Paddling Newport

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Champion Kayaker Tries Standup Paddleboarding

World champion kayaker Rami Zur takes on standup paddleboarding. -By Somer Flaherty

Rami Zur is perhaps the ultimate waterman. The ocean athlete won the 2002 World Cup Kayak Championships in the K-1 500 meter and is a three-time Olympian who began seriously standup paddleboarding with his wife, Krisztina Fazekas Zur, a fellow four-time world champion kayaker, just one-and-a-half years ago. Both are already dominating the sport while currently training for the upcoming London Olympic Games out of the Newport Aquatic Center (NAC).

Their training regimen has been boosted by the addition of standup paddling. “One of the key things for us improving in kayaking has been the incorporation of SUP in our training routine,” Rami says. “The sport sounded like a great way to cross train and get a really good full-body workout, especially because you use a lot of your core, and you practice your balance.”

Although the couple is a fixture in the SUP race scene, taking part in competitions like the Southern California Ocean Racing Series, where the two often compete in the short course race on their paddleboards and then get to the beach, hydrate and get in a kayak to immediately race again in the long course, they weren’t instantly hooked on the sport. “The first time we were on the standup board, it wasn’t a race board; it was a big long board and we were like, ‘OK, this is interesting and kind of cool,’ but it was slow. Then we went to a local race in Long Beach, and we saw all these different boards. They were like racing machines—really long and pointy. We get excited when something looks like you can go fast,” Rami says.

And although racing is ingrained in the Zurs, they encourage those with less of a competitive edge to still get out on the water and try it out. “What’s great about the sport is you don’t have to race, you can just cruise the bay like a walk on the boardwalk,” Rami explains.

The sport has also been a way for the Zurs to continue to advance their athletic talents. “Kayaking can be very repetitive, and it wears you down if you do it everyday for 10 months a year. You need to find different things to still keep that fire burning and to keep pushing yourself.”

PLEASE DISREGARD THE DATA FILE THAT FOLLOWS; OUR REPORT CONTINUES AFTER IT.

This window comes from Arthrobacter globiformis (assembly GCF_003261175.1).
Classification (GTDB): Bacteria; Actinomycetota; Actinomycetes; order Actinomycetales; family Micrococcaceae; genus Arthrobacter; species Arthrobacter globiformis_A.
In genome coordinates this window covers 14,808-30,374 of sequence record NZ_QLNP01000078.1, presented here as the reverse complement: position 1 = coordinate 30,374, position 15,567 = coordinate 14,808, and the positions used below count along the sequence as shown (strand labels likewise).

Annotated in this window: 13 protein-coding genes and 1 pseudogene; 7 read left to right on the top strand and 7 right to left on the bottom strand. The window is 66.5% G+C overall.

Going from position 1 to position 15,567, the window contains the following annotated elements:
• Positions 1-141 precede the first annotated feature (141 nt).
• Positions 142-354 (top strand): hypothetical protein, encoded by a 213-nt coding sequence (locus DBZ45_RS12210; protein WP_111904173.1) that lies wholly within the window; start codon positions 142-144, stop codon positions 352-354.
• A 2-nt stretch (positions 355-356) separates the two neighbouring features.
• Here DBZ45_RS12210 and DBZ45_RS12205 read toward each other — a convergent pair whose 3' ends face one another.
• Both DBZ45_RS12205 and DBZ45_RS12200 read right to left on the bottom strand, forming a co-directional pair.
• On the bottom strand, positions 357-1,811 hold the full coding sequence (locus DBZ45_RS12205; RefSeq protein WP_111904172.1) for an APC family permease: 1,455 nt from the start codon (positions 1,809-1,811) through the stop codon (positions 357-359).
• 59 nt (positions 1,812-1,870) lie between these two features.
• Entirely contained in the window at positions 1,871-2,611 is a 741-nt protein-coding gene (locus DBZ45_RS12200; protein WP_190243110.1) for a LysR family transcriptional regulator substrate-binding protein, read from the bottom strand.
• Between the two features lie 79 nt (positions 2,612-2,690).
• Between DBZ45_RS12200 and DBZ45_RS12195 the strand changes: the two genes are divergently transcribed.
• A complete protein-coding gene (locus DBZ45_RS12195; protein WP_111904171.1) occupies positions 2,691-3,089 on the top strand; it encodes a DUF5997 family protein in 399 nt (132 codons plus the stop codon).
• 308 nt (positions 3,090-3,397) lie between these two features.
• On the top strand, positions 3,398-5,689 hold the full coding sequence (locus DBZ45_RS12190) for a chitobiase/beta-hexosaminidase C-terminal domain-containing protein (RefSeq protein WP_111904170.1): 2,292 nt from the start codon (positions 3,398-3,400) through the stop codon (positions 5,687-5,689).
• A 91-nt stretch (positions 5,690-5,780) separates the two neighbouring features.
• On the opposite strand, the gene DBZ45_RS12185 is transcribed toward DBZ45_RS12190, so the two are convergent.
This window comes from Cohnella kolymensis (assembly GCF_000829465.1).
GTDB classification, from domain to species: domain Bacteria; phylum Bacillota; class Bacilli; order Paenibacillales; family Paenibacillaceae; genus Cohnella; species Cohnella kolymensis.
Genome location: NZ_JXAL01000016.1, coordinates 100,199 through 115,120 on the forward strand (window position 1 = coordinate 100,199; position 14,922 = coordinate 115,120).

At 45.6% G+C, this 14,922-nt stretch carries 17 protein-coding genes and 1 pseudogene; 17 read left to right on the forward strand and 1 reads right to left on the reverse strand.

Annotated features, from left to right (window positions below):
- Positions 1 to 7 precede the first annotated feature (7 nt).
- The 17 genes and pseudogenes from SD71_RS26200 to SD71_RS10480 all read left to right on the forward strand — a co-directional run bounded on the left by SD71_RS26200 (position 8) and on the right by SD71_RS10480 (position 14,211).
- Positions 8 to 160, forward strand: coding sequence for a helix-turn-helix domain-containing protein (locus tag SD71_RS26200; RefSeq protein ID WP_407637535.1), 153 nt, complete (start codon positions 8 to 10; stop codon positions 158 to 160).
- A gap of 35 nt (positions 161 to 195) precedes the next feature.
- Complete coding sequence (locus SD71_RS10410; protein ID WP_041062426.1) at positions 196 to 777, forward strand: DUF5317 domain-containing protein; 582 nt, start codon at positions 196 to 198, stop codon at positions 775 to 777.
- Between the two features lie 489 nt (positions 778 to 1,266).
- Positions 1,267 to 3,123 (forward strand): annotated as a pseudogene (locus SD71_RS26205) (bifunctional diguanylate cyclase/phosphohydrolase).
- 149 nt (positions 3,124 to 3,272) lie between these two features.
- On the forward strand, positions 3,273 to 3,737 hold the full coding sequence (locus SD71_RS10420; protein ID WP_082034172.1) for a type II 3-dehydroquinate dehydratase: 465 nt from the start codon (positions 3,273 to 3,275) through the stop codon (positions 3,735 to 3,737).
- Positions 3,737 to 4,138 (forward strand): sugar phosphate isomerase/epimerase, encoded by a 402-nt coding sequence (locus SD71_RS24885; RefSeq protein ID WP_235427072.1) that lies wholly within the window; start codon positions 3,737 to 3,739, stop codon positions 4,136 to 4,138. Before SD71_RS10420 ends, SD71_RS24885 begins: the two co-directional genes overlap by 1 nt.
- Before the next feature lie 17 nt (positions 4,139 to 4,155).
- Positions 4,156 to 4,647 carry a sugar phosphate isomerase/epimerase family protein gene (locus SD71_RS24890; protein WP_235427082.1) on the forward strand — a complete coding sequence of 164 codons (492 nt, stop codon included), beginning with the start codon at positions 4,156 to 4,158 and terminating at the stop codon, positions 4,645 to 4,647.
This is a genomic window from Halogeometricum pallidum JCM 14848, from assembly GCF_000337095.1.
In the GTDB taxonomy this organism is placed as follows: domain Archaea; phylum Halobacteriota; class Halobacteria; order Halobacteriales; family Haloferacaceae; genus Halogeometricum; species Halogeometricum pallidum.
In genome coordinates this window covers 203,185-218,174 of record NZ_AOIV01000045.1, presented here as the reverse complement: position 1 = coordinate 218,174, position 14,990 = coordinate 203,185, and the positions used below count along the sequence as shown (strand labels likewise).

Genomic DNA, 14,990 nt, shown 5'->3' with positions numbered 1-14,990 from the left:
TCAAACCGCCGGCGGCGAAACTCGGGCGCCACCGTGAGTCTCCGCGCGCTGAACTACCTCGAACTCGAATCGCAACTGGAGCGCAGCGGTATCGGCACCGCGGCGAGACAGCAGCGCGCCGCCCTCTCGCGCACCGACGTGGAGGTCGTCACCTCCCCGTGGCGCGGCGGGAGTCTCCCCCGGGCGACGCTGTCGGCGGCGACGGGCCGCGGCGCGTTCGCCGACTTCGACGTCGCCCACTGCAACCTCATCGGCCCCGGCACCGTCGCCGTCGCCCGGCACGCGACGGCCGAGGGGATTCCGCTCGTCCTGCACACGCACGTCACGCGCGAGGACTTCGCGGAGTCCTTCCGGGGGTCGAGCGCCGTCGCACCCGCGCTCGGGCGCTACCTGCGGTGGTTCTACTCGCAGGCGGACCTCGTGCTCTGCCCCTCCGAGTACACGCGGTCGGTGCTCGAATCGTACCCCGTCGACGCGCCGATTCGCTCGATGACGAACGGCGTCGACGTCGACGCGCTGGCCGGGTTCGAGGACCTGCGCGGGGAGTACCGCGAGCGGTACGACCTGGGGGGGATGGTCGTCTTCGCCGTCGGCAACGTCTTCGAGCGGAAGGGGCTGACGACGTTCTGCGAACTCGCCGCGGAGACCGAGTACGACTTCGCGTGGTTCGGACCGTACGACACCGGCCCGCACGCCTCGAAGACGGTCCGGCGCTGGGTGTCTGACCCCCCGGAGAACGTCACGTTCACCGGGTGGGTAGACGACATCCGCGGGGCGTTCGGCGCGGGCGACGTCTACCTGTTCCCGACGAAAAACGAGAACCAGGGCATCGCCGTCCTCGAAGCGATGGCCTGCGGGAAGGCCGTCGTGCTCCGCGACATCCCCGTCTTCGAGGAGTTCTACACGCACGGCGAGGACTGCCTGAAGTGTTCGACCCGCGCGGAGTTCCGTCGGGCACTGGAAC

But will the Zurs ever be able to take paddling to Olympic competition level? Rami says the potential is there: “The sport still needs one umbrella body to govern it before it can make it to the Olympics, and because it’s a new sport, everyone wants a piece of the pie. Like any new thing, hopefully organically there will rise one governing body for the sport.”

Not since snowboarding has there been a new outdoor sport that has gained popularity so quickly, and Rami thinks the potential is endless because all you need is water, a board and a paddle.

 Local outfitters provide everything you need to get paddling.

Standup paddleboarding (SUP) is a Hawaiian sport that goes back 50 years, when Waikiki surfers would stand on their longboards while navigating the water with an outrigger paddle. The sport’s fast learning curve and relative lack of required equipment make it ideal for families navigating the still morning waters of the bay and racers taking on the Pacific waves. NBM

Reversible bikini by Roxy, available at Hobie (3140 E. Coast Hwy.; 949-706-8090; Laird board by Surftech/Bark, available at Paddle Surf Warehouse (643 W. 17th St.; 949-574-5897; Front Side Rashguard by Quiksilver, available at Jack’s Surfboards (2727 Newport Blvd., #101; 949-673-2300;
Burnet Special Sauce Sunglasses by Kaenon, available at Sunglass Plus (1799 Newport Blvd.;
Elite Racer Paddle by Quick Blade Paddles, available at Paddle Power (1500 W. Balboa Blvd., #101; 949-675-1215;

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